Architectural Colour Scheme in Excel with LIST

The first process I did Architectural Colour Schedule in Excel used VLookup() to lookup a table on a separate sheet, but it did not show you the choice of selections.

This time I want to be able, when looking up a room finish, to see what the selections are, so that I can choose an alternative one if necessary. So I want a pick list to choose the specific selection.

Process

Here is a copy of the spreadsheet.

I copied the sheet setup from the previous example, see post above. I made a separate sheet of tables of finishes, as I wanted to add the colour in the label I was looking up. Note- A negative of this is it looks up the cell value, so if you wanted to change P2-Red to P2-Green then you’d have to go and re-name your Conditional formatting to implement that change.

Next, on the main colour scheme list we need to create the lookup and need to use Data Validation from Data tab in Excel. See video below on process

I followed the process as shown in images below

Next, you need to take the list and do a conditional formatting on that range of cells, I found the Highlight Cell Rules and Equal to for the cell was the best way. I tried formulas but that did not seem to work as well.

This is a really handy article on Copy and paste conditional formatting to other cells. It definitely speeds up the tedious process of setting up the conditional formatting.

I only found out about the Format Painter after I’d finished doing the Conditional formatting, so had to test it out on a new range. The nice thing is, it takes all the formatting rules from the first cell and applies it to the new range. Then you only have to tweak any changes.

List limited to one cell

So, on this main page you’ve selected from a Palate of Materials and colours your colour scheme choice, based on the manufacturer/model/colour (MMC) in your table. But, unlike VLookup() the list only applies to one Column range, so how do you get all the rest of the information (MMC above) tabulated to put in a schedule.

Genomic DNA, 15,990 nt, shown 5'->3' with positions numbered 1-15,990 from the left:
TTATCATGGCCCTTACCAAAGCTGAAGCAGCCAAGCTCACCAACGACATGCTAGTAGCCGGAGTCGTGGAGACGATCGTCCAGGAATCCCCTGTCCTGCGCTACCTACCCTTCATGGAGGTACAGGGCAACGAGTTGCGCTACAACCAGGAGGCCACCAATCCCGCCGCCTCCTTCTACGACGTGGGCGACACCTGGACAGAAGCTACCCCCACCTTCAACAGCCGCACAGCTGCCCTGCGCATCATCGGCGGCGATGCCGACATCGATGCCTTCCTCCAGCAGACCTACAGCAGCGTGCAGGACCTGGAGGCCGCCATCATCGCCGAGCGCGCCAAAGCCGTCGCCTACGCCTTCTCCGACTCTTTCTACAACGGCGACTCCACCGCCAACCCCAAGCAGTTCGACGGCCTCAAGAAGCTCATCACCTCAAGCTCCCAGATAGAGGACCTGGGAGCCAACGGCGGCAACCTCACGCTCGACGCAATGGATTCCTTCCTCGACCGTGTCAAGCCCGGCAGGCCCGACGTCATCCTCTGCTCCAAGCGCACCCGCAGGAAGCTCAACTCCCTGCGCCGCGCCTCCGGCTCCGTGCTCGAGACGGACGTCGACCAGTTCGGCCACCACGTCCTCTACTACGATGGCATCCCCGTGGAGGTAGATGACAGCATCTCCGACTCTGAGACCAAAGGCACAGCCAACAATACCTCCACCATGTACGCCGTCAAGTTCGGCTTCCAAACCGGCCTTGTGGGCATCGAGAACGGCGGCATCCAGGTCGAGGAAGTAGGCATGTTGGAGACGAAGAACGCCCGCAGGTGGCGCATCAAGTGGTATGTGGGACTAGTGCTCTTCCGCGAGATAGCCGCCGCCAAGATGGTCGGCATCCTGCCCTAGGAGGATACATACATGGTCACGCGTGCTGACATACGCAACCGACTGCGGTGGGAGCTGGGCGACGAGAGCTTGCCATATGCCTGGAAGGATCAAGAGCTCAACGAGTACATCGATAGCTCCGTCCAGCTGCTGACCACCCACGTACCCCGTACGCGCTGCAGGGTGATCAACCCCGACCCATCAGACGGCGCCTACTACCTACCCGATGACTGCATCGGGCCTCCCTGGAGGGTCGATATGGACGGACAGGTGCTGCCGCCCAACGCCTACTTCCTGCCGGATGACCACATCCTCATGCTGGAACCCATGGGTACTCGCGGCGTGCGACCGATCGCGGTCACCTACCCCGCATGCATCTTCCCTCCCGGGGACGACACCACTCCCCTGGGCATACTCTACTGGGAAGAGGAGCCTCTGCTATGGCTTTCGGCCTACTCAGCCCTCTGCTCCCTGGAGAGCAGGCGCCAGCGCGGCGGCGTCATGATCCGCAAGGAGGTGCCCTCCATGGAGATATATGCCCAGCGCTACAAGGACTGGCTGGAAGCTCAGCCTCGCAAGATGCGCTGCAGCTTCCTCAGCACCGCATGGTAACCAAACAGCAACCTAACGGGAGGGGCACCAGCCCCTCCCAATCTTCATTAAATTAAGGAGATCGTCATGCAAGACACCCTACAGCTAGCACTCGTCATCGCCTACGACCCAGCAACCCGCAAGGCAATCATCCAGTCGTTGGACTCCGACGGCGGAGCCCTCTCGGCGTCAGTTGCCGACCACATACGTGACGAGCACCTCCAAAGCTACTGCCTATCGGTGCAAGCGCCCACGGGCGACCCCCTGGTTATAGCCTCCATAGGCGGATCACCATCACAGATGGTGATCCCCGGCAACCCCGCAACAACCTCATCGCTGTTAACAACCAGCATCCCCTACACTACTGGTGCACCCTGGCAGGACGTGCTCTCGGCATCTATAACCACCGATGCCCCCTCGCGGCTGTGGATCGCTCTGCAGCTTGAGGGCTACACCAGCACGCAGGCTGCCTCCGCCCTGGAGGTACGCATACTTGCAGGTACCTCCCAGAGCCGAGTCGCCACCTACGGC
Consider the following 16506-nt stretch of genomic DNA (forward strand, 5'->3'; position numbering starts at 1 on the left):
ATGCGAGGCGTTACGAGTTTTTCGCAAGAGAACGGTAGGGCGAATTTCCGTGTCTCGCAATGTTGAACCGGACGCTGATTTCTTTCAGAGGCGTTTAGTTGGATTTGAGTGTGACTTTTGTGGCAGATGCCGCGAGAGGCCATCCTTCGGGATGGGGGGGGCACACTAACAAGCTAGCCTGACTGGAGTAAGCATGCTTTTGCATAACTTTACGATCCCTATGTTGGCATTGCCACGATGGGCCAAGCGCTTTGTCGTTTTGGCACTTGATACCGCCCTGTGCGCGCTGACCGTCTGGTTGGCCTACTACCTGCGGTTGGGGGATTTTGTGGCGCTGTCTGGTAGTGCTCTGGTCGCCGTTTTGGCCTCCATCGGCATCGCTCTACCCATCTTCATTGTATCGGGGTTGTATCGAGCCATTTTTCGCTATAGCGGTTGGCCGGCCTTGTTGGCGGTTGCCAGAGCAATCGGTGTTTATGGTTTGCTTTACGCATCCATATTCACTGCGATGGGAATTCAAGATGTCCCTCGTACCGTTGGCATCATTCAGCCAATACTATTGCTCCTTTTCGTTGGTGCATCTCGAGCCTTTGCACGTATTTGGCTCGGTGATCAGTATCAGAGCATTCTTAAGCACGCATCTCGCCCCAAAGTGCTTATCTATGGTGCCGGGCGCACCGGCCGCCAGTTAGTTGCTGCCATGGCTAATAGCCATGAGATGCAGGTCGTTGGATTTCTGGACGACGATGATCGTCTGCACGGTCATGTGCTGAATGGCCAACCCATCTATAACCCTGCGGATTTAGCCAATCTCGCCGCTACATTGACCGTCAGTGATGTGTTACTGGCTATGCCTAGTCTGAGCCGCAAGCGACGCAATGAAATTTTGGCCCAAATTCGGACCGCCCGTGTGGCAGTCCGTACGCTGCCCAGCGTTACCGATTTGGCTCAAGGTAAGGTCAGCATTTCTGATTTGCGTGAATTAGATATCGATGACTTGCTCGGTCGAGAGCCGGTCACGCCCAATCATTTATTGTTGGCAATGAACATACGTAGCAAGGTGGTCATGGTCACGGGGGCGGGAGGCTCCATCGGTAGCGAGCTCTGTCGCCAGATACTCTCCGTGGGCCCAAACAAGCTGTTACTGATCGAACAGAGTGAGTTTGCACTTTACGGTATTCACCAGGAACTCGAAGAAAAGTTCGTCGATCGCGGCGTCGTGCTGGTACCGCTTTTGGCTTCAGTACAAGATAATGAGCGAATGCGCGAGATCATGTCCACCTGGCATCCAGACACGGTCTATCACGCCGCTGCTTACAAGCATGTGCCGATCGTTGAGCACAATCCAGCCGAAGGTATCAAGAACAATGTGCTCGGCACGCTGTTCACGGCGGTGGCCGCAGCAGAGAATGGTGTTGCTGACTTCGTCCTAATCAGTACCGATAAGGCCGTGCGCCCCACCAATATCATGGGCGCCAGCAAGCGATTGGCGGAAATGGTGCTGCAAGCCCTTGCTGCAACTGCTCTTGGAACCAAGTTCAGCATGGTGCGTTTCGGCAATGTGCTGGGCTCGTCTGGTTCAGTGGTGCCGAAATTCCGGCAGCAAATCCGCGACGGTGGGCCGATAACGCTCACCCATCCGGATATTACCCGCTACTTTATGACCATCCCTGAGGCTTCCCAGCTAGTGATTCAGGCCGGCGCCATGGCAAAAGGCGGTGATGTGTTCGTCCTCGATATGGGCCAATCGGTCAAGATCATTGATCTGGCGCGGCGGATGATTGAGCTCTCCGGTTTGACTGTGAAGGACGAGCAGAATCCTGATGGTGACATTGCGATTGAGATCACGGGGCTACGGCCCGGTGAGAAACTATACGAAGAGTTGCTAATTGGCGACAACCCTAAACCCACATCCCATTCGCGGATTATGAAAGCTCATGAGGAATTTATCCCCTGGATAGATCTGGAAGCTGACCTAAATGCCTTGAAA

Well, we can set this up on a separate sheet and so organise it as we wish. Below I’ve just put some of the associated data in the sheet as a demonstration. Formatting is not that pretty, but you can setup your Finishes schedules in a well structured tables or sheets so that you can copy/paste into an exported Revit Schedule to push the data into Revit if you want. (I’ve also seen a screenshot of the Excel Tables pasted into a Revit Sheet- Not pretty and definitely static, also it pixelates at higher resolution in an exported PDF)

In the examples below I’ve just used the Vlookup to lookup the selected Floor finish cell C2:C14 and go and look up MMC of the associated item from the Tables sheet. See previous post on colour schedules (link at top) for how to use Vlookup()

End comment

I prefer this pull down lists compared to the Vlookup() process for colour schemes, although the colour annotated in the lookup cell may have issues with changes, you could always add more codes to the bottom of the table (you’d still need to do conditional formatting for the new rows and rename the original lookup value that you don’t want anymore). To change an element you do not have to go to the Tables sheet to see other choices, they are there in the list.

I admit, I wasn’t impressed with the lack of copy/paste for conditional formatting, a tedious process. I do like the Format painter tool though, that really speeds things up a lot.

Because of using the Vlookup() to setup how you want to display the data after you have worked out your scheme this allows you to setup separate sheets for mapping directly to Revit with whatever schedules you have in the project. The positive about this is that it can be structured to match your revit schedules in whatever order you wish, so you can have a Floor schedule, a wall schedule or a combined room finishes schedule.

I’ll have to see if I can do this process as easily in LibreOffice and Google Sheets.

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